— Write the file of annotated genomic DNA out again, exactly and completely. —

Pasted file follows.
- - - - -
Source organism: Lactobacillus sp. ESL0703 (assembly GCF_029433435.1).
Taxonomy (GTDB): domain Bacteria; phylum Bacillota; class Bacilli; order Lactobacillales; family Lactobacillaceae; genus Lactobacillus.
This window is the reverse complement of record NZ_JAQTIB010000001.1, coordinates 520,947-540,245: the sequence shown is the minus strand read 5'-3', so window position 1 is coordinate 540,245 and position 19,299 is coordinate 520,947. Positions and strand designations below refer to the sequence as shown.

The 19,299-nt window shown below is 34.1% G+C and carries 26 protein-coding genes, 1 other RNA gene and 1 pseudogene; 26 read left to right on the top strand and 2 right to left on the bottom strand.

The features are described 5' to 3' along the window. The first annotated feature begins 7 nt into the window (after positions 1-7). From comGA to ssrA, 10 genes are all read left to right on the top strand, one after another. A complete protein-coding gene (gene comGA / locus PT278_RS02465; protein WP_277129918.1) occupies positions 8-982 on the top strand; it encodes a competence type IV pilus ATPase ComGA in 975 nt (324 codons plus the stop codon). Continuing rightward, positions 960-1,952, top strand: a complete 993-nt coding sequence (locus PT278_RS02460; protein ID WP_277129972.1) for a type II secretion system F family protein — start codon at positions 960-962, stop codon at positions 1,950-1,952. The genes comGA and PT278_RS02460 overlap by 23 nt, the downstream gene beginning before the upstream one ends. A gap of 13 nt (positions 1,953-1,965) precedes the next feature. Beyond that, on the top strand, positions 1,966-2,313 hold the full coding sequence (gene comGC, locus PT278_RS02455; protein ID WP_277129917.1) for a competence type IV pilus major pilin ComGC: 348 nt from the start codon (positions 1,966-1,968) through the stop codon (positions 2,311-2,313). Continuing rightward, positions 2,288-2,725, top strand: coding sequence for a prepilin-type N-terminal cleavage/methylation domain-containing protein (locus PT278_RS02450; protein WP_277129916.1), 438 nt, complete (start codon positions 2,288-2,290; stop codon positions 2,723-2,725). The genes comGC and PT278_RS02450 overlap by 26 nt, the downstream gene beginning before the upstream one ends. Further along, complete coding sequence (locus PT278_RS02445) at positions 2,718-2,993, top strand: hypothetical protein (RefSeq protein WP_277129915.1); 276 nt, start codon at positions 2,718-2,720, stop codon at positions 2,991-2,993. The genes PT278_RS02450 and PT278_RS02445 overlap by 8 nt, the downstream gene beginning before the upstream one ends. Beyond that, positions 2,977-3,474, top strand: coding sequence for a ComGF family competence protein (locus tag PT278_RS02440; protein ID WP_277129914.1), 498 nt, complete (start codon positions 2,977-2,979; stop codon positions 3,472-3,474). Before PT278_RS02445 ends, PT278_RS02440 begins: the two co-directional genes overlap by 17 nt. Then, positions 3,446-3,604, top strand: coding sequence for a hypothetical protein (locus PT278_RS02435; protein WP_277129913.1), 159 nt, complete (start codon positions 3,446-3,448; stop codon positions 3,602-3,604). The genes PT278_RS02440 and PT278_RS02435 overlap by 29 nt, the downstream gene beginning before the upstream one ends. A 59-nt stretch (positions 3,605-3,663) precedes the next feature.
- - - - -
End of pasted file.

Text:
Source organism: Lactobacillus sp. ESL0703 (assembly GCF_029433435.1).
Taxonomy (GTDB): domain Bacteria; phylum Bacillota; class Bacilli; order Lactobacillales; family Lactobacillaceae; genus Lactobacillus.
This window is the reverse complement of record NZ_JAQTIB010000001.1, coordinates 520,947-540,245: the sequence shown is the minus strand read 5'-3', so window position 1 is coordinate 540,245 and position 19,299 is coordinate 520,947. Positions and strand designations below refer to the sequence as shown.

The 19,299-nt window shown below is 34.1% G+C and carries 26 protein-coding genes, 1 other RNA gene and 1 pseudogene; 26 read left to right on the top strand and 2 right to left on the bottom strand.

The features are described 5' to 3' along the window. The first annotated feature begins 7 nt into the window (after positions 1-7). From comGA to ssrA, 10 genes are all read left to right on the top strand, one after another. A complete protein-coding gene (gene comGA / locus PT278_RS02465; protein WP_277129918.1) occupies positions 8-982 on the top strand; it encodes a competence type IV pilus ATPase ComGA in 975 nt (324 codons plus the stop codon). Continuing rightward, positions 960-1,952, top strand: a complete 993-nt coding sequence (locus PT278_RS02460; protein ID WP_277129972.1) for a type II secretion system F family protein — start codon at positions 960-962, stop codon at positions 1,950-1,952. The genes comGA and PT278_RS02460 overlap by 23 nt, the downstream gene beginning before the upstream one ends. A gap of 13 nt (positions 1,953-1,965) precedes the next feature. Beyond that, on the top strand, positions 1,966-2,313 hold the full coding sequence (gene comGC, locus PT278_RS02455; protein ID WP_277129917.1) for a competence type IV pilus major pilin ComGC: 348 nt from the start codon (positions 1,966-1,968) through the stop codon (positions 2,311-2,313). Continuing rightward, positions 2,288-2,725, top strand: coding sequence for a prepilin-type N-terminal cleavage/methylation domain-containing protein (locus PT278_RS02450; protein WP_277129916.1), 438 nt, complete (start codon positions 2,288-2,290; stop codon positions 2,723-2,725). The genes comGC and PT278_RS02450 overlap by 26 nt, the downstream gene beginning before the upstream one ends. Further along, complete coding sequence (locus PT278_RS02445) at positions 2,718-2,993, top strand: hypothetical protein (RefSeq protein WP_277129915.1); 276 nt, start codon at positions 2,718-2,720, stop codon at positions 2,991-2,993. The genes PT278_RS02450 and PT278_RS02445 overlap by 8 nt, the downstream gene beginning before the upstream one ends. Beyond that, positions 2,977-3,474, top strand: coding sequence for a ComGF family competence protein (locus tag PT278_RS02440; protein ID WP_277129914.1), 498 nt, complete (start codon positions 2,977-2,979; stop codon positions 3,472-3,474). Before PT278_RS02445 ends, PT278_RS02440 begins: the two co-directional genes overlap by 17 nt. Then, positions 3,446-3,604, top strand: coding sequence for a hypothetical protein (locus PT278_RS02435; protein WP_277129913.1), 159 nt, complete (start codon positions 3,446-3,448; stop codon positions 3,602-3,604). The genes PT278_RS02440 and PT278_RS02435 overlap by 29 nt, the downstream gene beginning before the upstream one ends. A 59-nt stretch (positions 3,605-3,663) precedes the next feature.